Many were from Venezuela, whose citizens the United States began expelling into Mexico, under the 33-month-old Title 42 pandemic authority, in mid-October. Many were from Central America and Mexico. Some were living in overwhelmed shelters, many others were living in a tent encampment where nighttime temperatures dropped to freezing.

In this episode, WOLA staff talk about what we saw and heard on this trip at a time when the largest obstacle to seeking asylum in the United States may be about to fall. A federal judge struck down Title 42 on November 15, while we were traveling. It could finally be lifted, and the right to seek asylum at least somewhat restored, by December 21. We discuss what may come next, and what new maneuvers the Biden administration is contemplating to deter migrants from seeking asylum after Title 42 ends.

Four WOLA staff members who visited the border in November participate in this episode:

Download the podcast .mp3 file here. Listen to WOLA’s Latin America Today podcast on Apple Podcasts, Spotify, iHeartRadio, or wherever you subscribe to podcasts. The main feed is here.

Makes my blood boil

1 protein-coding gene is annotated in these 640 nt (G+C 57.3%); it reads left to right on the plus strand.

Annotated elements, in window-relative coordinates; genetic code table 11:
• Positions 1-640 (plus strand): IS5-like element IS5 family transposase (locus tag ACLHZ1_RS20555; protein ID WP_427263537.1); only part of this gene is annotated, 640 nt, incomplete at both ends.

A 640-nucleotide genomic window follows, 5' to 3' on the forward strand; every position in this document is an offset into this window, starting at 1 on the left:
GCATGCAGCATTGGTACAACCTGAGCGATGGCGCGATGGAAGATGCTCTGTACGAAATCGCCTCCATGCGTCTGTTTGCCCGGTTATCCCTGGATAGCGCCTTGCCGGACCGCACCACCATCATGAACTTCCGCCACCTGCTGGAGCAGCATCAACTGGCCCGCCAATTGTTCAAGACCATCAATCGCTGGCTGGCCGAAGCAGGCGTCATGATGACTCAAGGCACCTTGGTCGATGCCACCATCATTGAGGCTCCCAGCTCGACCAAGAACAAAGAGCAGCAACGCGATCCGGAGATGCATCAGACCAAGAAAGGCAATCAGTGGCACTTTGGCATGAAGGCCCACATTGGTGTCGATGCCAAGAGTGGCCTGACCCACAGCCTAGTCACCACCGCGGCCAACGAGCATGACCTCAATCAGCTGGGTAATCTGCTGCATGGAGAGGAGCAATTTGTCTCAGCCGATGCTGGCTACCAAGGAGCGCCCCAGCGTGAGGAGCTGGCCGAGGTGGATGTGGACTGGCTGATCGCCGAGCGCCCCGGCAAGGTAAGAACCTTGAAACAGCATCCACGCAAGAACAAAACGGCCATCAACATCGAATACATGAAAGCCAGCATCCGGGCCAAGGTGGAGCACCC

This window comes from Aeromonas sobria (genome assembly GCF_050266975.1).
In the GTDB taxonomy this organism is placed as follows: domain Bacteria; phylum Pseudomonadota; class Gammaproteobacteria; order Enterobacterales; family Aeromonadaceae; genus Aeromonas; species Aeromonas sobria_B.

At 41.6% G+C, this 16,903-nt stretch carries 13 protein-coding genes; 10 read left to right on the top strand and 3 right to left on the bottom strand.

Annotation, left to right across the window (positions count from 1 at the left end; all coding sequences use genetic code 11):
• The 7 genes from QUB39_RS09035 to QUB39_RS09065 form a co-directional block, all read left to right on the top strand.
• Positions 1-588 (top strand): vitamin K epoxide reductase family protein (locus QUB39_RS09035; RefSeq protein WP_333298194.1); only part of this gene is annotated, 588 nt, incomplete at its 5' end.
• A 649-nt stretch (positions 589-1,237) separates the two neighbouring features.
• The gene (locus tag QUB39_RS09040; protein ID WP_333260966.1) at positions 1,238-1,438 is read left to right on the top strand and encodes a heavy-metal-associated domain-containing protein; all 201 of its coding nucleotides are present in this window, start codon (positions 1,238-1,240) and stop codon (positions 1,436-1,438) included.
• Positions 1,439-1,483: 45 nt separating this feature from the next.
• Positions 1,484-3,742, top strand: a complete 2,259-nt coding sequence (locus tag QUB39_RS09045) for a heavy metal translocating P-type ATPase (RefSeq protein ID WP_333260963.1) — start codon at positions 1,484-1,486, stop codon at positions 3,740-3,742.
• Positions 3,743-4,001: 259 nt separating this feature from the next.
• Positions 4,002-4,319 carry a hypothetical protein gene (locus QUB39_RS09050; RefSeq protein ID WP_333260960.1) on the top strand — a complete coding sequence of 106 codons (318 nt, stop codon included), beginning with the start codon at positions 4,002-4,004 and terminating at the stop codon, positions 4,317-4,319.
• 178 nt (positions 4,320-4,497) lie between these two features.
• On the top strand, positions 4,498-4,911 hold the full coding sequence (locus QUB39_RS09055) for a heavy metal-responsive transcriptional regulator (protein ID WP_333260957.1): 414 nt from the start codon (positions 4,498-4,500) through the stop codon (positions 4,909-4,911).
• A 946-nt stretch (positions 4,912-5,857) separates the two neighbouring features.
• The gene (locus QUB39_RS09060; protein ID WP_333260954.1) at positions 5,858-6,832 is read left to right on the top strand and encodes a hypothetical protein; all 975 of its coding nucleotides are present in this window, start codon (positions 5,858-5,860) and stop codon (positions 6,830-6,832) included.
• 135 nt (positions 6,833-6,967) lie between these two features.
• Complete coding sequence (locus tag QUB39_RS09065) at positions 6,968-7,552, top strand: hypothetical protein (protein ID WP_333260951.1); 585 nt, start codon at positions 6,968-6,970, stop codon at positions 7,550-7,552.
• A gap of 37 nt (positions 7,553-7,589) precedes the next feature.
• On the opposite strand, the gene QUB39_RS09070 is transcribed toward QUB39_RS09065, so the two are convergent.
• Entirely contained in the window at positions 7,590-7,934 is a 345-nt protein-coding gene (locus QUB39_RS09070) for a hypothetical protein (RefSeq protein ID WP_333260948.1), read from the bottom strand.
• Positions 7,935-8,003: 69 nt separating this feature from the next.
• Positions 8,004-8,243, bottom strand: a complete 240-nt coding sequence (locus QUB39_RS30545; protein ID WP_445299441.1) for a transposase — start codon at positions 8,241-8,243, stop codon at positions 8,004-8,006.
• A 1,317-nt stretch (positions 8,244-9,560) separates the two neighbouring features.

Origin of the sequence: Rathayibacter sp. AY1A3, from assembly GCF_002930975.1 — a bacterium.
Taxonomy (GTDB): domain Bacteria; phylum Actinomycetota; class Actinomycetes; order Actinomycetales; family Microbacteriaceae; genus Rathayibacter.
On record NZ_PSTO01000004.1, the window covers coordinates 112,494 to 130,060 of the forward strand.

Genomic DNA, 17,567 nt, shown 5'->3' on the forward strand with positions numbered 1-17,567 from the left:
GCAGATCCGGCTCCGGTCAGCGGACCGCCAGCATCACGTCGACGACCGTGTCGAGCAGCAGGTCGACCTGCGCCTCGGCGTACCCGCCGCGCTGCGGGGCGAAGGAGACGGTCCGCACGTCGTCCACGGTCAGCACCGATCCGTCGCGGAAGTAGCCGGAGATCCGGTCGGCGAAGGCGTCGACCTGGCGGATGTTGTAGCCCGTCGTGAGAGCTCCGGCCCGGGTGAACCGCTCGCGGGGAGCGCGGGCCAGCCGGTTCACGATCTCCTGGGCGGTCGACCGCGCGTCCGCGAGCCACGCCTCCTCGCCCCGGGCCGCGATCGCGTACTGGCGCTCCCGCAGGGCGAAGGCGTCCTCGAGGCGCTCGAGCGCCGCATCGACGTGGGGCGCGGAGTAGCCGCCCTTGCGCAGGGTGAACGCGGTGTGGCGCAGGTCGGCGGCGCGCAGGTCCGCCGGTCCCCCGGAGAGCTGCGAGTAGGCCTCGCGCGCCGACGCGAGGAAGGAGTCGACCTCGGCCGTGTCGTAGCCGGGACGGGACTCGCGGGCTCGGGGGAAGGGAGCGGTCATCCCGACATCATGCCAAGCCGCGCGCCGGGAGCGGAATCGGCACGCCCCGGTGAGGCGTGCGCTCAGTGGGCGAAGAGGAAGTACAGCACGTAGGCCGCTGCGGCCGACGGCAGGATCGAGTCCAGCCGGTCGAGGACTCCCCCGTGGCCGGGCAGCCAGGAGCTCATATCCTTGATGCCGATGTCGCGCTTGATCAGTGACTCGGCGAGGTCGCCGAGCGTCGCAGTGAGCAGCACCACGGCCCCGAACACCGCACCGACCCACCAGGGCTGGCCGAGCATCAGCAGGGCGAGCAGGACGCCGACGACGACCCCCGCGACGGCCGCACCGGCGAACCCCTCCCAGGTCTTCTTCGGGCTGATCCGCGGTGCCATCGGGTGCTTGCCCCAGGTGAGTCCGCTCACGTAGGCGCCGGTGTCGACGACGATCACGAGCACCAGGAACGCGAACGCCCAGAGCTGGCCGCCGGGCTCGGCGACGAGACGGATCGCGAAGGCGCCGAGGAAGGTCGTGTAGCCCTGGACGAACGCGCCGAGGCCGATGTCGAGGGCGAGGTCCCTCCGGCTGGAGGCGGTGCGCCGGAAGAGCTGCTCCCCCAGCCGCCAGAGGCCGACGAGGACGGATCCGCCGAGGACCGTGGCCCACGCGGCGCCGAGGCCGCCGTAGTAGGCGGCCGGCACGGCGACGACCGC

This US government ad campaign features a crying female deportee being unloaded from a bus by people in uniform. As a desirable outcome.

The migrant population has changed drastically, but “Prevention Through Deterrence”—despite being a tragic failure—is alive and well.

Latin America-related events in Washington and online this week

Monday, December 5

  • 11:00-12:30 at the Wilson Center: Protecting, Defending and Promoting Civic Space in Central America (RSVP required).
  • 11:00 at Inter-American Human Rights System social media networks: Los retos de la independencia judicial en las democracias actuales (RSVP required).
  • 2:00-3:00 at Perspectives on Civil Society Consultation in Venezuela Negotiations (RSVP required).
  • 2:30-3:15 at CSIS and The Convergence of National Security and Homeland Security: A Conversation with DHS Secretary Alejandro N. Mayorkas (RSVP required).

Wednesday, December 7

  • 10:00-11:00 at Ambassador Dialogues: US-Ecuador Relations (RSVP required).
  • 3:00 at Hispanics for Philanthropy Zoom: Migration Policy Impacts // Los Impactos de las Políticas Migratorias (RSVP required).

Thursday, December 8

  • 9:00-9:45 at the Wilson Center: A Conversation with Buenos Aires Mayor Horacio Rodríguez Larreta (RSVP required).
  • 2:30-4:00 at the Wilson Center: Brazil – U.S. Climate Dialogues: Research and Scientific Cooperation (RSVP required).

Friday, December 9

  • 8:00-9:00 at Hydrogen Development in Latin America: Varying Scenarios for Chile and Paraguay (RSVP required).
  • 11:00-12:00 at A Conversation with Jorge Castañeda Gutman on the Future of Democracy in the Americas (RSVP required).

U.S.-Mexico Border Update: December 2, 2022

With this series of weekly updates, WOLA seeks to cover the most important developments at the U.S.-Mexico border. See past weekly updates here.

This week: